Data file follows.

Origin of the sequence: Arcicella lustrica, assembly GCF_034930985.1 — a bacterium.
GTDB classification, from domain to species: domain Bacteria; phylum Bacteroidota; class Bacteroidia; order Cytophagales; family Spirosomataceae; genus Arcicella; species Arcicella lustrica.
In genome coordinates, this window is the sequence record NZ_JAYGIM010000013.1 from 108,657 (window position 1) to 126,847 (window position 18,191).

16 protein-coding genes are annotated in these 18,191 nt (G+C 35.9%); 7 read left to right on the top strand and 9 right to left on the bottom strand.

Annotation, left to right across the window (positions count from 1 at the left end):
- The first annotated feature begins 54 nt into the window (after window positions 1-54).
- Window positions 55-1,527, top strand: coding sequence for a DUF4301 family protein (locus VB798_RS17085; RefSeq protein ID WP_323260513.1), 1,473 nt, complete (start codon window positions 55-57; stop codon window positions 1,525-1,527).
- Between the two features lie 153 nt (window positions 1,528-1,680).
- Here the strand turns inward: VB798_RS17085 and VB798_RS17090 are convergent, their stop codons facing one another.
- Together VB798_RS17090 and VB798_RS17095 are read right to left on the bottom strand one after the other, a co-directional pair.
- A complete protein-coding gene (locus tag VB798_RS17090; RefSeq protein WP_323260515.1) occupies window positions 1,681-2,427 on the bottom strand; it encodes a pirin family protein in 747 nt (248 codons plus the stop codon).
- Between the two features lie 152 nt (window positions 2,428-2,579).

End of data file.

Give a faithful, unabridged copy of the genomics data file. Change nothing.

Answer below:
Origin of the sequence: Arcicella lustrica, assembly GCF_034930985.1 — a bacterium.
GTDB classification, from domain to species: domain Bacteria; phylum Bacteroidota; class Bacteroidia; order Cytophagales; family Spirosomataceae; genus Arcicella; species Arcicella lustrica.
In genome coordinates, this window is the sequence record NZ_JAYGIM010000013.1 from 108,657 (window position 1) to 126,847 (window position 18,191).

16 protein-coding genes are annotated in these 18,191 nt (G+C 35.9%); 7 read left to right on the top strand and 9 right to left on the bottom strand.

Annotation, left to right across the window (positions count from 1 at the left end):
- The first annotated feature begins 54 nt into the window (after window positions 1-54).
- Window positions 55-1,527, top strand: coding sequence for a DUF4301 family protein (locus VB798_RS17085; RefSeq protein ID WP_323260513.1), 1,473 nt, complete (start codon window positions 55-57; stop codon window positions 1,525-1,527).
- Between the two features lie 153 nt (window positions 1,528-1,680).
- Here the strand turns inward: VB798_RS17085 and VB798_RS17090 are convergent, their stop codons facing one another.
- Together VB798_RS17090 and VB798_RS17095 are read right to left on the bottom strand one after the other, a co-directional pair.
- A complete protein-coding gene (locus tag VB798_RS17090; RefSeq protein WP_323260515.1) occupies window positions 1,681-2,427 on the bottom strand; it encodes a pirin family protein in 747 nt (248 codons plus the stop codon).
- Between the two features lie 152 nt (window positions 2,428-2,579).